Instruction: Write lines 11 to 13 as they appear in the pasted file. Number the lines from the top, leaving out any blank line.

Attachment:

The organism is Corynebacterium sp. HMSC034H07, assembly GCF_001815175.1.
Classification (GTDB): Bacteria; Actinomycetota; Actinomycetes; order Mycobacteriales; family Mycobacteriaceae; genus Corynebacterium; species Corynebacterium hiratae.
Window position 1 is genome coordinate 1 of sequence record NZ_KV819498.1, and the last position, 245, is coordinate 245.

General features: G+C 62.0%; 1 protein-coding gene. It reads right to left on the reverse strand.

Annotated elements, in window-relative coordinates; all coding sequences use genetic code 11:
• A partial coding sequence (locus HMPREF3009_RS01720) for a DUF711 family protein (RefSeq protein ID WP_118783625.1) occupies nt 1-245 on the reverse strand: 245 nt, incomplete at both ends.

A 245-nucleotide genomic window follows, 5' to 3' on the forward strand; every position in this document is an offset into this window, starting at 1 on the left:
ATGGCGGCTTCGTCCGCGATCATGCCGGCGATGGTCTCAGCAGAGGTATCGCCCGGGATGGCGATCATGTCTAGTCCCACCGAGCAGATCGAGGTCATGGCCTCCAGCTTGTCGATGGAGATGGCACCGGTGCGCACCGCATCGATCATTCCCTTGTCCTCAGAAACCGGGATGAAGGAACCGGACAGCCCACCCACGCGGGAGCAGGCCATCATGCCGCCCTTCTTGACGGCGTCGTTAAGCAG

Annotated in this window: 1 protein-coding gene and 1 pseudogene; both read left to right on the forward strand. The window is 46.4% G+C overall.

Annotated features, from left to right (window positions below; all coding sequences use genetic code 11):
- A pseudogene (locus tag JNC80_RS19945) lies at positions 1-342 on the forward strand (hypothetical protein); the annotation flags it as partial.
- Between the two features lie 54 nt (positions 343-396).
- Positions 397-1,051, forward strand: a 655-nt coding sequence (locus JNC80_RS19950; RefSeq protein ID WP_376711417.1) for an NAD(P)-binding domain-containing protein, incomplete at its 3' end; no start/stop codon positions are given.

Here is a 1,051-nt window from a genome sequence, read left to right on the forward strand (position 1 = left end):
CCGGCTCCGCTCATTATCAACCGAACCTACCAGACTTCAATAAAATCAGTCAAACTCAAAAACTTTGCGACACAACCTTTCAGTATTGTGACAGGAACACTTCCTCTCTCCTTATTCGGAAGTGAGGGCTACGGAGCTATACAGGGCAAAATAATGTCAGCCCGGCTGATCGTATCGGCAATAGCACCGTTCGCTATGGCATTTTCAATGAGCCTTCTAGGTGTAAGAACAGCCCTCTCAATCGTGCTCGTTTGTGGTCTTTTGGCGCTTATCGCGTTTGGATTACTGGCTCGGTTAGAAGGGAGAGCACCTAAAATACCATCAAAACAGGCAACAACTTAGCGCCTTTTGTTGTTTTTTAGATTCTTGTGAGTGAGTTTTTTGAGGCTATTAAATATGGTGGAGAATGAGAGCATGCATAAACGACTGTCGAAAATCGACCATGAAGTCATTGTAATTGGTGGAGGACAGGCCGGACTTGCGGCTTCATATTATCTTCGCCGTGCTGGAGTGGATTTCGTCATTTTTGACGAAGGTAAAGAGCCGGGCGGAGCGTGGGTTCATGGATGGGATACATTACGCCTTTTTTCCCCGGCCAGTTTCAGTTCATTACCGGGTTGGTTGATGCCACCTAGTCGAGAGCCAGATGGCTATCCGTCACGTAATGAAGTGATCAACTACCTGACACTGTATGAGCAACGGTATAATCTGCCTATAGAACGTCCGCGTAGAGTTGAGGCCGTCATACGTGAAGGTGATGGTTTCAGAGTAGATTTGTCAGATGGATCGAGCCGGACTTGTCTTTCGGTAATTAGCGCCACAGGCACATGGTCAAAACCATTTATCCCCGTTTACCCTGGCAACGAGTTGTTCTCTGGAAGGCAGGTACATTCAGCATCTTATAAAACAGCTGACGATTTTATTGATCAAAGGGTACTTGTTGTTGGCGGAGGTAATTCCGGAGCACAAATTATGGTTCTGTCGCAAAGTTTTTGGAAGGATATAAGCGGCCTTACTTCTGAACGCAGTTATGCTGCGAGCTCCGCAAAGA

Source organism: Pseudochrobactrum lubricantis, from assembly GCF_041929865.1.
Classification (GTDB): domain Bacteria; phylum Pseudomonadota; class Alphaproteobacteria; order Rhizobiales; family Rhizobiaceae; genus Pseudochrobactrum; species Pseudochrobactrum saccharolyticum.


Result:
- A pseudogene (locus tag JNC80_RS19945) lies at positions 1-342 on the forward strand (hypothetical protein); the annotation flags it as partial.
- Between the two features lie 54 nt (positions 343-396).
- Positions 397-1,051, forward strand: a 655-nt coding sequence (locus JNC80_RS19950; RefSeq protein ID WP_376711417.1) for an NAD(P)-binding domain-containing protein, incomplete at its 3' end; no start/stop codon positions are given.